Membership has its privileges
Was it Amex that first coined that phrase? In Edinburgh at the moment for our Business Club meeting – and when I arrived yesterday and passed my Diamond VIP loyalty card across the registration desk at The Cally, I was upgraded to one of the “newly refurbished rooms with a view of the castle” in a rather grand way. That’s what I expect, because I am a loyal client of Hilton, as evidenced by my “points” tally. Interesting then, that the ensuingÂ conversationÂ with a practice owners revolves around how they can positively differentiate themselves in a world of increasing competition and “sameness”. We are evolving an important theory as to how the “membership scheme” has to be elevated to a new level. I asked one of our clients what benefits were associated with their in-house scheme. He quickly replied, “two exams, two scale and polish and some emergency cover – PLUS a 20% discount on fee per item work (but that’s not really a discount if you know what I mean) nudge, nudge, wink, wink.” It’s a familiar mantra – and I want to challenge perceived thinking and suggest that this will not be enough going forward. When you are competing with Tesco, Virgin, Superdrug, the semi-private corporates and the new phenomenon of jobless VT’s and associates backed by family money or idiot banks – the traditional explanation of membership scheme benefits may no longer cut the mustard. Especially not as my utility bills rocket skyward and the need for general dental “maintenance” (how horrible a word is that) gets pushed on to the “round tuit” list. So what will a 21st Century dental membership scheme offer? Here’s a clue… 1. 2. 3. 4. 5. 6. 7. member’s price list 8. two dental examinations 9. two hygiene visits and 10. worldwide emergency cover. The real question is – what will the first 6 “knock ’em dead” offers be – soÂ irresistiblyÂ attractive that there will be a waiting list for membership of your practice? Answer that question successfully – and you have a survive and prosper plan for the next three years. Fail to answer it – and that rumbling sound is “everyone else” – just behind you. Want a clue? Start with the following:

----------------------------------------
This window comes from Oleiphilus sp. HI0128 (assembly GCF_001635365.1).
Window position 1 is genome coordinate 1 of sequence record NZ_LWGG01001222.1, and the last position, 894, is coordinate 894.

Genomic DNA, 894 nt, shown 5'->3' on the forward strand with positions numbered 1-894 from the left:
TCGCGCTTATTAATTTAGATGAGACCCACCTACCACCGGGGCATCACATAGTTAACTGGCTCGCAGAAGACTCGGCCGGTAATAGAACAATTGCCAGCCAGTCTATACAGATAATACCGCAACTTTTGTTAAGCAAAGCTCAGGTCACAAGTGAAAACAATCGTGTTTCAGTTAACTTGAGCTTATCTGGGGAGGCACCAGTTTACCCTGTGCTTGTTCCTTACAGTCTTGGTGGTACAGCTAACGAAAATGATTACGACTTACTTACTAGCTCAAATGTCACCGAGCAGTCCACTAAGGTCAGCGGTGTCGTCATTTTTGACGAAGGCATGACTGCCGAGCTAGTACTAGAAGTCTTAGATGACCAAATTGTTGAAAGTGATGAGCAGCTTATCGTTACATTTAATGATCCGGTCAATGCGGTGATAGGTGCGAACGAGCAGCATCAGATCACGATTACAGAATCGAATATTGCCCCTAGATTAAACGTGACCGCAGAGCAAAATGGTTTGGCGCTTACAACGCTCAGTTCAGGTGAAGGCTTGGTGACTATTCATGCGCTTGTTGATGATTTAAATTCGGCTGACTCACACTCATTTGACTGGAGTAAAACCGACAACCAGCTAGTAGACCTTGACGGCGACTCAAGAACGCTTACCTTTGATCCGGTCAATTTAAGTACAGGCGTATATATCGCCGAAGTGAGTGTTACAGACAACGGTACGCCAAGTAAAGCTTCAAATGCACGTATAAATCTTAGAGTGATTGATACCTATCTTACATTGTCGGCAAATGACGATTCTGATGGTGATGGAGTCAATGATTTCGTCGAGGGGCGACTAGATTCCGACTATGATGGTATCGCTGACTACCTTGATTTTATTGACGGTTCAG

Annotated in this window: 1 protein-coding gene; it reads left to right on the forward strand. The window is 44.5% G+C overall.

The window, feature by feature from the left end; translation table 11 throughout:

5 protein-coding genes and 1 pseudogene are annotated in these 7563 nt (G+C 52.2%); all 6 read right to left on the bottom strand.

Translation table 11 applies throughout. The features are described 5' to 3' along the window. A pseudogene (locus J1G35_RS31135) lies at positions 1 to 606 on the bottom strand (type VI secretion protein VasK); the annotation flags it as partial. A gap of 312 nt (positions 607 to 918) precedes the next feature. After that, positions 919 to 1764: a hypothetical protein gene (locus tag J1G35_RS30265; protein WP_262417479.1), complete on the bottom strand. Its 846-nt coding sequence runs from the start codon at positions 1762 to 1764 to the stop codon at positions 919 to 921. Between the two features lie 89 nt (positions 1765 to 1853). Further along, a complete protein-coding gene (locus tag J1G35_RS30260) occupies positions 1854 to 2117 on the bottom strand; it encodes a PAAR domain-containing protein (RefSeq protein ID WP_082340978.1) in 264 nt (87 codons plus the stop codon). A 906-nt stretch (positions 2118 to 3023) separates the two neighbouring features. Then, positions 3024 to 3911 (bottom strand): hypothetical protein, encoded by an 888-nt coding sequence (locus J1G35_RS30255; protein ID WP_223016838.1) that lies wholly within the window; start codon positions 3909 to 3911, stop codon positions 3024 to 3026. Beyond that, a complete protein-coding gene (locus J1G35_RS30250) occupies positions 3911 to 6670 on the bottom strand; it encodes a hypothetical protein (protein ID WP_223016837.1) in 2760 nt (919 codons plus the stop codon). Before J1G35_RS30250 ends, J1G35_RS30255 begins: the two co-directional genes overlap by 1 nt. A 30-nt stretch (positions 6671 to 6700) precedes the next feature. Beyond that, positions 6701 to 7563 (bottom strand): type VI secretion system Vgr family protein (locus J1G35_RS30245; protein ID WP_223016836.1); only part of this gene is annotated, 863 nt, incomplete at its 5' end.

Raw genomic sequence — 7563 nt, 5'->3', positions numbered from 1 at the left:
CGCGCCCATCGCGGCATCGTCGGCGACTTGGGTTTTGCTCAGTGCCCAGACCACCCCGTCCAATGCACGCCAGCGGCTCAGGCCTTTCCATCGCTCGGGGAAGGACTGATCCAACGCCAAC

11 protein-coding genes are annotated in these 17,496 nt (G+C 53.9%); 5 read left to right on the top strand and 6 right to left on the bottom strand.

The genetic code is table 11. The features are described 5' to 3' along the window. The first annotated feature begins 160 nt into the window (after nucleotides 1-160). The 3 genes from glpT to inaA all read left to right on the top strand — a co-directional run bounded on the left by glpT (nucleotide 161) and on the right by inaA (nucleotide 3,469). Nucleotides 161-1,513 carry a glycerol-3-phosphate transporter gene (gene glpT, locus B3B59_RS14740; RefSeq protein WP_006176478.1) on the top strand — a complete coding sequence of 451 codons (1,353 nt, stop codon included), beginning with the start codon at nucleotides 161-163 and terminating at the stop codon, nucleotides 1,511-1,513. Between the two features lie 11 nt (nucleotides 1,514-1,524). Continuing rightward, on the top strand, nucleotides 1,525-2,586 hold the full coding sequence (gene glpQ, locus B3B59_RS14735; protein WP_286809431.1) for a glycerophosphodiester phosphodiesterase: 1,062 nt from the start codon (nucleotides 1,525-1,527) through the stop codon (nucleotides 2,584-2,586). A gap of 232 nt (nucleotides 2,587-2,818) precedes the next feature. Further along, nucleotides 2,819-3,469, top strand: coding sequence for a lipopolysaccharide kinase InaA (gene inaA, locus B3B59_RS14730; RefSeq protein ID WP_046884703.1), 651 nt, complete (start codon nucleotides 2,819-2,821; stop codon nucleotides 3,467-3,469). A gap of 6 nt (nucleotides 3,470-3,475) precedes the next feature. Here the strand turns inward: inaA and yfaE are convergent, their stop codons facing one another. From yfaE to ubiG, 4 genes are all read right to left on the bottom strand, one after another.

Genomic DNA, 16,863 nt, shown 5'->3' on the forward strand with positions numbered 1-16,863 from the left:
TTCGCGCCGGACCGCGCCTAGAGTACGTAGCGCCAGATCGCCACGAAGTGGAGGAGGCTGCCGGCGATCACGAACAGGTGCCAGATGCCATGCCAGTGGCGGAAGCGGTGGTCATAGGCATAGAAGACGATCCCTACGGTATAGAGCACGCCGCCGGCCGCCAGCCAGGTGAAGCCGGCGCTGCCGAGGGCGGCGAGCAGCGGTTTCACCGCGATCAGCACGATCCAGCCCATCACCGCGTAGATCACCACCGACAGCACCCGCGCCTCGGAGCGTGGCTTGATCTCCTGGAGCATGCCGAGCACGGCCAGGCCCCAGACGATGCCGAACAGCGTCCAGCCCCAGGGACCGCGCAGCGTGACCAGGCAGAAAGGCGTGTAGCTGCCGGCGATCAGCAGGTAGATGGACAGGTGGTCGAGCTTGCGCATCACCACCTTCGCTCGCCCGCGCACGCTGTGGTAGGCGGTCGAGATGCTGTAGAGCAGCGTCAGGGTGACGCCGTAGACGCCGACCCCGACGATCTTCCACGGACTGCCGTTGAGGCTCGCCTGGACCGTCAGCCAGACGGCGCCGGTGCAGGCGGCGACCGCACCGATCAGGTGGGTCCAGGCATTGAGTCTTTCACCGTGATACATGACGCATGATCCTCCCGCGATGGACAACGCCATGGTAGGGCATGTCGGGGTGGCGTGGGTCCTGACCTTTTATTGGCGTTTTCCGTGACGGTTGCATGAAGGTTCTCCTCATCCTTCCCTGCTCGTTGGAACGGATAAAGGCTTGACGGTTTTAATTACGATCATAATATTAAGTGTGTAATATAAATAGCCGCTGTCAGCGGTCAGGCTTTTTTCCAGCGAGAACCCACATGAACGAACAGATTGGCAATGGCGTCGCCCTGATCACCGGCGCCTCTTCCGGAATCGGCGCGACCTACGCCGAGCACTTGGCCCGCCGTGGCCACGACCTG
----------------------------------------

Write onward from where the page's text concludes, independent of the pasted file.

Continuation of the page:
My room at The Cally is lovely:
only a few have been refurbished so far and I’m amongst the first to experience them
beautiful bathroom, fancy plasma TV, exquisite bed providing a wonderful night’s sleep
my upgrade is free of charge
the view of the castle is stunning
the complimentary wine and chocolates will be travelling home with me
I’ll enjoy my quarterly breakfast of haggis shortly
I feel appreciated, privileged and rewarded for my loyalty
That’s how they keep me.
How are you going to keep your patients?